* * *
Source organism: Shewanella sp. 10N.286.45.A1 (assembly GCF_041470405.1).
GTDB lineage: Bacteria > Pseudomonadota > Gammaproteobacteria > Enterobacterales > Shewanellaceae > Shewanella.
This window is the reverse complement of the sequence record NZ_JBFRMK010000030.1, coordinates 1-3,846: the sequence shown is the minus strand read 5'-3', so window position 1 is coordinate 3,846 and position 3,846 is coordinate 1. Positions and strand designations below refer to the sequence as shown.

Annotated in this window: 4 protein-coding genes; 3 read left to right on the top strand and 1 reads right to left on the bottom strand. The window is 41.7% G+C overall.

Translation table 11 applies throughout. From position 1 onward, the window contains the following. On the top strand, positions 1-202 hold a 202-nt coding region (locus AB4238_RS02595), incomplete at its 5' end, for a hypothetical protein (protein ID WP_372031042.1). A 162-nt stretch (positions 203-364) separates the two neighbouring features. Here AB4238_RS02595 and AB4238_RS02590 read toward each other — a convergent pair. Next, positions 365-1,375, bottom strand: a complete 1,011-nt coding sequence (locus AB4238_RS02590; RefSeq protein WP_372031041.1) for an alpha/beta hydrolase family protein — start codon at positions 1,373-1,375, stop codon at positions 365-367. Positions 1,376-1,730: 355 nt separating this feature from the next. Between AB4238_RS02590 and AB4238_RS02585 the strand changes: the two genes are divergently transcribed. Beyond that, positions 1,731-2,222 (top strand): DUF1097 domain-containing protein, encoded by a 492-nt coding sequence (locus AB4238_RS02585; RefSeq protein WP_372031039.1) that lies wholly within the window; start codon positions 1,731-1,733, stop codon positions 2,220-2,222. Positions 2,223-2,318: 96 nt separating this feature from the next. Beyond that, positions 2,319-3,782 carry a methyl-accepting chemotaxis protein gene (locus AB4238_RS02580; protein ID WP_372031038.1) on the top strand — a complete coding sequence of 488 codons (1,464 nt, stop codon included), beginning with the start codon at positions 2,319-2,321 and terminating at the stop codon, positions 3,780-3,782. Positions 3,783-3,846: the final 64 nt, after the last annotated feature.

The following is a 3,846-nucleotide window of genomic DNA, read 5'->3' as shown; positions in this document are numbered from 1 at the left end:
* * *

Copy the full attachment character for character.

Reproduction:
Source organism: Shewanella sp. 10N.286.45.A1 (assembly GCF_041470405.1).
GTDB lineage: Bacteria > Pseudomonadota > Gammaproteobacteria > Enterobacterales > Shewanellaceae > Shewanella.
This window is the reverse complement of the sequence record NZ_JBFRMK010000030.1, coordinates 1-3,846: the sequence shown is the minus strand read 5'-3', so window position 1 is coordinate 3,846 and position 3,846 is coordinate 1. Positions and strand designations below refer to the sequence as shown.

Annotated in this window: 4 protein-coding genes; 3 read left to right on the top strand and 1 reads right to left on the bottom strand. The window is 41.7% G+C overall.

Translation table 11 applies throughout. From position 1 onward, the window contains the following. On the top strand, positions 1-202 hold a 202-nt coding region (locus AB4238_RS02595), incomplete at its 5' end, for a hypothetical protein (protein ID WP_372031042.1). A 162-nt stretch (positions 203-364) separates the two neighbouring features. Here AB4238_RS02595 and AB4238_RS02590 read toward each other — a convergent pair. Next, positions 365-1,375, bottom strand: a complete 1,011-nt coding sequence (locus AB4238_RS02590; RefSeq protein WP_372031041.1) for an alpha/beta hydrolase family protein — start codon at positions 1,373-1,375, stop codon at positions 365-367. Positions 1,376-1,730: 355 nt separating this feature from the next. Between AB4238_RS02590 and AB4238_RS02585 the strand changes: the two genes are divergently transcribed. Beyond that, positions 1,731-2,222 (top strand): DUF1097 domain-containing protein, encoded by a 492-nt coding sequence (locus AB4238_RS02585; RefSeq protein WP_372031039.1) that lies wholly within the window; start codon positions 1,731-1,733, stop codon positions 2,220-2,222. Positions 2,223-2,318: 96 nt separating this feature from the next. Beyond that, positions 2,319-3,782 carry a methyl-accepting chemotaxis protein gene (locus AB4238_RS02580; protein ID WP_372031038.1) on the top strand — a complete coding sequence of 488 codons (1,464 nt, stop codon included), beginning with the start codon at positions 2,319-2,321 and terminating at the stop codon, positions 3,780-3,782. Positions 3,783-3,846: the final 64 nt, after the last annotated feature.

The following is a 3,846-nucleotide window of genomic DNA, read 5'->3' as shown; positions in this document are numbered from 1 at the left end: